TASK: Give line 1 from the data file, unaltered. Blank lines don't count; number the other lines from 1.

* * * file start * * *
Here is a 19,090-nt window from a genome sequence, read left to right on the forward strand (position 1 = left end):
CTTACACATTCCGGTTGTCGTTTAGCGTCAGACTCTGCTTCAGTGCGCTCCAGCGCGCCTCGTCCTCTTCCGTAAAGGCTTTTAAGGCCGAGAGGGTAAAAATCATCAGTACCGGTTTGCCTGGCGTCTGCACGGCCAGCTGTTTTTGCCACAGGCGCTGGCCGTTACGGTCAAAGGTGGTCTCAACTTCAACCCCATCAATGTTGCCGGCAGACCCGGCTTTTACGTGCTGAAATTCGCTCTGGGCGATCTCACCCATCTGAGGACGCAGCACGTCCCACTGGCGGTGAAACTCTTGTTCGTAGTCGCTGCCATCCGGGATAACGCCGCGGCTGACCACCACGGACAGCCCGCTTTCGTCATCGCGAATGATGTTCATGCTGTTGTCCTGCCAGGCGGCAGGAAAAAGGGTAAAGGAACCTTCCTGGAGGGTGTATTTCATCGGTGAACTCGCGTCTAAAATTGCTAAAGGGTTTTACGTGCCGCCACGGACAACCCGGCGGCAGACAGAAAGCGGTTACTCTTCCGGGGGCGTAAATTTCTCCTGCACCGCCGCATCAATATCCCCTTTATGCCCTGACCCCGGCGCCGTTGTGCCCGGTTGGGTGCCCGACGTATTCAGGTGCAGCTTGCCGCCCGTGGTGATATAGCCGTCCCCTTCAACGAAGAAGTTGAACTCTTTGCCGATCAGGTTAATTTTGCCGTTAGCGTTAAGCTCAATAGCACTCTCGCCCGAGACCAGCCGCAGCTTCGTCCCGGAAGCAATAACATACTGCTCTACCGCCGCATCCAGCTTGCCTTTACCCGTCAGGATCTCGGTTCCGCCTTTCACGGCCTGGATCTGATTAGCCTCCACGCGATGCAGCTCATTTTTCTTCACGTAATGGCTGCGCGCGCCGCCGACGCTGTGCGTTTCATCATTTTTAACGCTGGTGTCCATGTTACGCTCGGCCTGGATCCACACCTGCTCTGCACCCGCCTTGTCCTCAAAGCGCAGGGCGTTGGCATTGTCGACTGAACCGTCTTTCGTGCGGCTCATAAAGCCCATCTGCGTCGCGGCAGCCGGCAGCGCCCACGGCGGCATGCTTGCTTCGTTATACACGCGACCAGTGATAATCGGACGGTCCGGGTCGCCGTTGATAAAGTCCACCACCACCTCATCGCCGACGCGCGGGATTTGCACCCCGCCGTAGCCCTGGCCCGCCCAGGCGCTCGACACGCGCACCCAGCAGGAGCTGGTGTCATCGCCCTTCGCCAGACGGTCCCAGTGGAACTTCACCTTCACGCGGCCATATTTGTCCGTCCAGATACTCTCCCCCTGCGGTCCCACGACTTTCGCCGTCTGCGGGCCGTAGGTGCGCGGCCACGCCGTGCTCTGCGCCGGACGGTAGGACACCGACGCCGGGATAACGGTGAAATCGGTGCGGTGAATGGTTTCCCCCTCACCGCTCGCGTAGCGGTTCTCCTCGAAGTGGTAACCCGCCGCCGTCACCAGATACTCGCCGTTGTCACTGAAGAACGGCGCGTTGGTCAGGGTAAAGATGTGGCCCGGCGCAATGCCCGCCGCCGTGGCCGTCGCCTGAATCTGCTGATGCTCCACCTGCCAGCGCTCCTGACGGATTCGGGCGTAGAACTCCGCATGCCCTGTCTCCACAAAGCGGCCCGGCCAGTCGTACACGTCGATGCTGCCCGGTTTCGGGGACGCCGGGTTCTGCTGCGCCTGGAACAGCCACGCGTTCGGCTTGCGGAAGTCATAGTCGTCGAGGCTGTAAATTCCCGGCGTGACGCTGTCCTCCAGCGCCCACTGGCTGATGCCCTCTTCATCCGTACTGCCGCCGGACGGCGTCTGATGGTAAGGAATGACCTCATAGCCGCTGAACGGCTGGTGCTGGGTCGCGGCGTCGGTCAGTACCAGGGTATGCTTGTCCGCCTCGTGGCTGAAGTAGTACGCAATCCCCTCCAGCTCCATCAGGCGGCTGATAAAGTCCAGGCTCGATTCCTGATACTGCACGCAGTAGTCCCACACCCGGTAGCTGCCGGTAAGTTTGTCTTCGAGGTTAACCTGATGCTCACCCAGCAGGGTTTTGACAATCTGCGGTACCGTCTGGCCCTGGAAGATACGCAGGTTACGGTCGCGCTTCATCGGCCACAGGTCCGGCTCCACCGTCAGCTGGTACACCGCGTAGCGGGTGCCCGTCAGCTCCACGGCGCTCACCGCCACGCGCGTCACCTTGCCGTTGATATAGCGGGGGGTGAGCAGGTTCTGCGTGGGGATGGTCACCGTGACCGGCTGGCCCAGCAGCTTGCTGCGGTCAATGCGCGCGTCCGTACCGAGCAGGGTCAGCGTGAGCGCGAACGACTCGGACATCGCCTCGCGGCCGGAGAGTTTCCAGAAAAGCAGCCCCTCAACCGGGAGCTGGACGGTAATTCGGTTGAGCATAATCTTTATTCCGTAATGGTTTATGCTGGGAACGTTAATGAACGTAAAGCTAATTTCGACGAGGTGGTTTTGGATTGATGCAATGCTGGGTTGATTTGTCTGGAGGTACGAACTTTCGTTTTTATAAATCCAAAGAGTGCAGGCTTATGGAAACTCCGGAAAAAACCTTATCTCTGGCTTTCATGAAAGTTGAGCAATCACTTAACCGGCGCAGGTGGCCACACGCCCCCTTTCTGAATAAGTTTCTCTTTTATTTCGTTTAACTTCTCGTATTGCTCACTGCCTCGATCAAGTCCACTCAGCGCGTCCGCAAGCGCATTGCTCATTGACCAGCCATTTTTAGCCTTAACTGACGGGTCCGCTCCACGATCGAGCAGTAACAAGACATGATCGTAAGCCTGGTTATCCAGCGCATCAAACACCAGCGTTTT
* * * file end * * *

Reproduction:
Here is a 19,090-nt window from a genome sequence, read left to right on the forward strand (position 1 = left end):